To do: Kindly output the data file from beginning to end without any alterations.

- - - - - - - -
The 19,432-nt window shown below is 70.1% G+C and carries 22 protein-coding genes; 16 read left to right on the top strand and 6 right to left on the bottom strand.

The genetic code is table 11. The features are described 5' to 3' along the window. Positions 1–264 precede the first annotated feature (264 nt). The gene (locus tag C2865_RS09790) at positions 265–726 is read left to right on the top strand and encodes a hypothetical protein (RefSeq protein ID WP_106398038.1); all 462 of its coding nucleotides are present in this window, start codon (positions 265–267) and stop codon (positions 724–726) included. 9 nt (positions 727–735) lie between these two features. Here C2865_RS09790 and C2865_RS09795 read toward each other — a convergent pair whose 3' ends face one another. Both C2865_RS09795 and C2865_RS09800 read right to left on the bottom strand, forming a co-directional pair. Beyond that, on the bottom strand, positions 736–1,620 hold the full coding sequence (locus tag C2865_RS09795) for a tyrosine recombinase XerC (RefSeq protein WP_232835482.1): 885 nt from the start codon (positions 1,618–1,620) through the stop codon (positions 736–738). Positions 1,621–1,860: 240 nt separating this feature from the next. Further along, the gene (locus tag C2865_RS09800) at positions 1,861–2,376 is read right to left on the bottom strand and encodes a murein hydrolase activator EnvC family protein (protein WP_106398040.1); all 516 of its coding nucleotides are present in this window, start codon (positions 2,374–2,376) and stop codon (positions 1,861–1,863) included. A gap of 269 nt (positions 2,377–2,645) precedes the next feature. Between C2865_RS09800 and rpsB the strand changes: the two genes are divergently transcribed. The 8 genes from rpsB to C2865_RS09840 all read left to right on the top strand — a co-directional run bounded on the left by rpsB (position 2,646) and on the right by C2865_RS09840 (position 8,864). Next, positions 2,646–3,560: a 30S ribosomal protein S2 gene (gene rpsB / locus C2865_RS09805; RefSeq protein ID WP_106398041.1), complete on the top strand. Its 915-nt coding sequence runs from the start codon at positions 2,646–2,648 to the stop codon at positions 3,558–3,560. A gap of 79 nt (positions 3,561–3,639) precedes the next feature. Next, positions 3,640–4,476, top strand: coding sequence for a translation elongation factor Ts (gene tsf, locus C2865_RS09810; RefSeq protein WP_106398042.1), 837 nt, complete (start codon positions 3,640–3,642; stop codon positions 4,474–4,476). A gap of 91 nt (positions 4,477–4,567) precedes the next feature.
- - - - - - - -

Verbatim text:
The 19,432-nt window shown below is 70.1% G+C and carries 22 protein-coding genes; 16 read left to right on the top strand and 6 right to left on the bottom strand.

The genetic code is table 11. The features are described 5' to 3' along the window. Positions 1–264 precede the first annotated feature (264 nt). The gene (locus tag C2865_RS09790) at positions 265–726 is read left to right on the top strand and encodes a hypothetical protein (RefSeq protein ID WP_106398038.1); all 462 of its coding nucleotides are present in this window, start codon (positions 265–267) and stop codon (positions 724–726) included. 9 nt (positions 727–735) lie between these two features. Here C2865_RS09790 and C2865_RS09795 read toward each other — a convergent pair whose 3' ends face one another. Both C2865_RS09795 and C2865_RS09800 read right to left on the bottom strand, forming a co-directional pair. Beyond that, on the bottom strand, positions 736–1,620 hold the full coding sequence (locus tag C2865_RS09795) for a tyrosine recombinase XerC (RefSeq protein WP_232835482.1): 885 nt from the start codon (positions 1,618–1,620) through the stop codon (positions 736–738). Positions 1,621–1,860: 240 nt separating this feature from the next. Further along, the gene (locus tag C2865_RS09800) at positions 1,861–2,376 is read right to left on the bottom strand and encodes a murein hydrolase activator EnvC family protein (protein WP_106398040.1); all 516 of its coding nucleotides are present in this window, start codon (positions 2,374–2,376) and stop codon (positions 1,861–1,863) included. A gap of 269 nt (positions 2,377–2,645) precedes the next feature. Between C2865_RS09800 and rpsB the strand changes: the two genes are divergently transcribed. The 8 genes from rpsB to C2865_RS09840 all read left to right on the top strand — a co-directional run bounded on the left by rpsB (position 2,646) and on the right by C2865_RS09840 (position 8,864). Next, positions 2,646–3,560: a 30S ribosomal protein S2 gene (gene rpsB / locus C2865_RS09805; RefSeq protein ID WP_106398041.1), complete on the top strand. Its 915-nt coding sequence runs from the start codon at positions 2,646–2,648 to the stop codon at positions 3,558–3,560. A gap of 79 nt (positions 3,561–3,639) precedes the next feature. Next, positions 3,640–4,476, top strand: coding sequence for a translation elongation factor Ts (gene tsf, locus C2865_RS09810; RefSeq protein WP_106398042.1), 837 nt, complete (start codon positions 3,640–3,642; stop codon positions 4,474–4,476). A gap of 91 nt (positions 4,477–4,567) precedes the next feature.